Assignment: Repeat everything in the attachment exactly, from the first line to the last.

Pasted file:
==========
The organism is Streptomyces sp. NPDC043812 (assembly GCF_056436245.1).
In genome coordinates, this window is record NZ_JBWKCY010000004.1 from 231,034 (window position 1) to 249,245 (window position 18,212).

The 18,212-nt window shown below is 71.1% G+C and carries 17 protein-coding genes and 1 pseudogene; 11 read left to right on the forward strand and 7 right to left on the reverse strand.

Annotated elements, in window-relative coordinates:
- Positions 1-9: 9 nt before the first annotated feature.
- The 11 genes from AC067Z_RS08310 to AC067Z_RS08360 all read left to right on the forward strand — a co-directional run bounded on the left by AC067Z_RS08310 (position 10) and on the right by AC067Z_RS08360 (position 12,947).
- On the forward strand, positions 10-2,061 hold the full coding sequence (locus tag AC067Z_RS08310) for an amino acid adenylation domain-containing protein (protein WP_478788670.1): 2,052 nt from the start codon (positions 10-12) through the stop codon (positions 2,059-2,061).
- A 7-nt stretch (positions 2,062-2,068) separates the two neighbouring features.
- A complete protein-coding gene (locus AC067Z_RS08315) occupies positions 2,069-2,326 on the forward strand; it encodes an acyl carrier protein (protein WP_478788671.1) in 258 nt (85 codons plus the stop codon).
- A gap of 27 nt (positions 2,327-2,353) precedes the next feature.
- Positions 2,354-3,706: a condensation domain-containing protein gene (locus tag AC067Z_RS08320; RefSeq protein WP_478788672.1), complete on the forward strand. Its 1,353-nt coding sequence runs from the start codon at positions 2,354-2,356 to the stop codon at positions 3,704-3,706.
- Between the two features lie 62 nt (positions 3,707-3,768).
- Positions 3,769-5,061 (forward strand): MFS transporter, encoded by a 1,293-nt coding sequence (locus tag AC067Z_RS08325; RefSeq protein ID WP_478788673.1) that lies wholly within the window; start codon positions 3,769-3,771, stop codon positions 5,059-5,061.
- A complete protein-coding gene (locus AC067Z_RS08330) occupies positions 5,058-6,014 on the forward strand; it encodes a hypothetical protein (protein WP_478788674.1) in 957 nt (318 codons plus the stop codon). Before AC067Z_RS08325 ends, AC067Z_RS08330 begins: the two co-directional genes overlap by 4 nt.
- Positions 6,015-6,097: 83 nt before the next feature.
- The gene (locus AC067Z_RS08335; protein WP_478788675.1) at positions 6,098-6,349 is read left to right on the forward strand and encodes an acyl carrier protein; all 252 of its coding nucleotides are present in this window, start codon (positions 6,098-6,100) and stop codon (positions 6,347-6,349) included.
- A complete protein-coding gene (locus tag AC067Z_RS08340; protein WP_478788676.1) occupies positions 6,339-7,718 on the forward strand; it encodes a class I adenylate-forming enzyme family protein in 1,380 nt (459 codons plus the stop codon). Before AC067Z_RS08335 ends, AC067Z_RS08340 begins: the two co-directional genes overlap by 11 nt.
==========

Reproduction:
The organism is Streptomyces sp. NPDC043812 (assembly GCF_056436245.1).
In genome coordinates, this window is record NZ_JBWKCY010000004.1 from 231,034 (window position 1) to 249,245 (window position 18,212).

The 18,212-nt window shown below is 71.1% G+C and carries 17 protein-coding genes and 1 pseudogene; 11 read left to right on the forward strand and 7 right to left on the reverse strand.

Annotated elements, in window-relative coordinates:
- Positions 1-9: 9 nt before the first annotated feature.
- The 11 genes from AC067Z_RS08310 to AC067Z_RS08360 all read left to right on the forward strand — a co-directional run bounded on the left by AC067Z_RS08310 (position 10) and on the right by AC067Z_RS08360 (position 12,947).
- On the forward strand, positions 10-2,061 hold the full coding sequence (locus tag AC067Z_RS08310) for an amino acid adenylation domain-containing protein (protein WP_478788670.1): 2,052 nt from the start codon (positions 10-12) through the stop codon (positions 2,059-2,061).
- A 7-nt stretch (positions 2,062-2,068) separates the two neighbouring features.
- A complete protein-coding gene (locus AC067Z_RS08315) occupies positions 2,069-2,326 on the forward strand; it encodes an acyl carrier protein (protein WP_478788671.1) in 258 nt (85 codons plus the stop codon).
- A gap of 27 nt (positions 2,327-2,353) precedes the next feature.
- Positions 2,354-3,706: a condensation domain-containing protein gene (locus tag AC067Z_RS08320; RefSeq protein WP_478788672.1), complete on the forward strand. Its 1,353-nt coding sequence runs from the start codon at positions 2,354-2,356 to the stop codon at positions 3,704-3,706.
- Between the two features lie 62 nt (positions 3,707-3,768).
- Positions 3,769-5,061 (forward strand): MFS transporter, encoded by a 1,293-nt coding sequence (locus tag AC067Z_RS08325; RefSeq protein ID WP_478788673.1) that lies wholly within the window; start codon positions 3,769-3,771, stop codon positions 5,059-5,061.
- A complete protein-coding gene (locus AC067Z_RS08330) occupies positions 5,058-6,014 on the forward strand; it encodes a hypothetical protein (protein WP_478788674.1) in 957 nt (318 codons plus the stop codon). Before AC067Z_RS08325 ends, AC067Z_RS08330 begins: the two co-directional genes overlap by 4 nt.
- Positions 6,015-6,097: 83 nt before the next feature.
- The gene (locus AC067Z_RS08335; protein WP_478788675.1) at positions 6,098-6,349 is read left to right on the forward strand and encodes an acyl carrier protein; all 252 of its coding nucleotides are present in this window, start codon (positions 6,098-6,100) and stop codon (positions 6,347-6,349) included.
- A complete protein-coding gene (locus tag AC067Z_RS08340; protein WP_478788676.1) occupies positions 6,339-7,718 on the forward strand; it encodes a class I adenylate-forming enzyme family protein in 1,380 nt (459 codons plus the stop codon). Before AC067Z_RS08335 ends, AC067Z_RS08340 begins: the two co-directional genes overlap by 11 nt.